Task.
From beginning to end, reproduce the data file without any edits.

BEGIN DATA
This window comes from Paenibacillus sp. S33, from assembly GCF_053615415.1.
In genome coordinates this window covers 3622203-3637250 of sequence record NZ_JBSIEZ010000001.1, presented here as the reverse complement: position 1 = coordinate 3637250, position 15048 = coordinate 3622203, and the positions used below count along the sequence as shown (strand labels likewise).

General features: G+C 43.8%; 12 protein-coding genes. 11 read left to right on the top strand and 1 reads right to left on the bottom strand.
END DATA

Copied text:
This window comes from Paenibacillus sp. S33, from assembly GCF_053615415.1.
In genome coordinates this window covers 3622203-3637250 of sequence record NZ_JBSIEZ010000001.1, presented here as the reverse complement: position 1 = coordinate 3637250, position 15048 = coordinate 3622203, and the positions used below count along the sequence as shown (strand labels likewise).

General features: G+C 43.8%; 12 protein-coding genes. 11 read left to right on the top strand and 1 reads right to left on the bottom strand.